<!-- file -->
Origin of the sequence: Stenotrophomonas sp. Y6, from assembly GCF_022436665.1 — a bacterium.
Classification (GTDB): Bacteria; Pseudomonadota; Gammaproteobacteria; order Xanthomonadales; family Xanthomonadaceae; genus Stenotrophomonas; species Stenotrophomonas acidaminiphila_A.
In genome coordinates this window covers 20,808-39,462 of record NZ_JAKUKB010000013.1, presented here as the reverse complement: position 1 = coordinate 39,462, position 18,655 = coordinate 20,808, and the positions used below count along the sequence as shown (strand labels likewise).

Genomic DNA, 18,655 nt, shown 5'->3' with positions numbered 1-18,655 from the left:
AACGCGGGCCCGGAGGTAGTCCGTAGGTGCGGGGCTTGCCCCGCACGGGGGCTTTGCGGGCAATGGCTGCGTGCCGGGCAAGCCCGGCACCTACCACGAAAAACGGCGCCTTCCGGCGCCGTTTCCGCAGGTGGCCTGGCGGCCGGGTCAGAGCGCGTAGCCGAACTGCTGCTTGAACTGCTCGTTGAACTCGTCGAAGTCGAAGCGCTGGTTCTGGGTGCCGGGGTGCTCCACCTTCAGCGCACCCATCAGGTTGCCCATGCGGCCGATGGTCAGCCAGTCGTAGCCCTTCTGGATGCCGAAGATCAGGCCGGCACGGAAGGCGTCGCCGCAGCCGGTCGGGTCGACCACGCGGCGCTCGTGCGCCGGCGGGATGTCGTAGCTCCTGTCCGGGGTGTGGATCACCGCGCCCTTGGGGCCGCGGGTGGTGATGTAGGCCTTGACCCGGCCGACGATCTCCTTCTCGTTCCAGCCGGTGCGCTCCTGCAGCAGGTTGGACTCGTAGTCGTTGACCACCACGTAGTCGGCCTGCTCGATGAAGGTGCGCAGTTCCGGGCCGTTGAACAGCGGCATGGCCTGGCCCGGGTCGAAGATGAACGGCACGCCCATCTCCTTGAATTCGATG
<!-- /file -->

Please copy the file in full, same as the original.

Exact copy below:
Origin of the sequence: Stenotrophomonas sp. Y6, from assembly GCF_022436665.1 — a bacterium.
Classification (GTDB): Bacteria; Pseudomonadota; Gammaproteobacteria; order Xanthomonadales; family Xanthomonadaceae; genus Stenotrophomonas; species Stenotrophomonas acidaminiphila_A.
In genome coordinates this window covers 20,808-39,462 of record NZ_JAKUKB010000013.1, presented here as the reverse complement: position 1 = coordinate 39,462, position 18,655 = coordinate 20,808, and the positions used below count along the sequence as shown (strand labels likewise).

Genomic DNA, 18,655 nt, shown 5'->3' with positions numbered 1-18,655 from the left:
AACGCGGGCCCGGAGGTAGTCCGTAGGTGCGGGGCTTGCCCCGCACGGGGGCTTTGCGGGCAATGGCTGCGTGCCGGGCAAGCCCGGCACCTACCACGAAAAACGGCGCCTTCCGGCGCCGTTTCCGCAGGTGGCCTGGCGGCCGGGTCAGAGCGCGTAGCCGAACTGCTGCTTGAACTGCTCGTTGAACTCGTCGAAGTCGAAGCGCTGGTTCTGGGTGCCGGGGTGCTCCACCTTCAGCGCACCCATCAGGTTGCCCATGCGGCCGATGGTCAGCCAGTCGTAGCCCTTCTGGATGCCGAAGATCAGGCCGGCACGGAAGGCGTCGCCGCAGCCGGTCGGGTCGACCACGCGGCGCTCGTGCGCCGGCGGGATGTCGTAGCTCCTGTCCGGGGTGTGGATCACCGCGCCCTTGGGGCCGCGGGTGGTGATGTAGGCCTTGACCCGGCCGACGATCTCCTTCTCGTTCCAGCCGGTGCGCTCCTGCAGCAGGTTGGACTCGTAGTCGTTGACCACCACGTAGTCGGCCTGCTCGATGAAGGTGCGCAGTTCCGGGCCGTTGAACAGCGGCATGGCCTGGCCCGGGTCGAAGATGAACGGCACGCCCATCTCCTTGAATTCGATG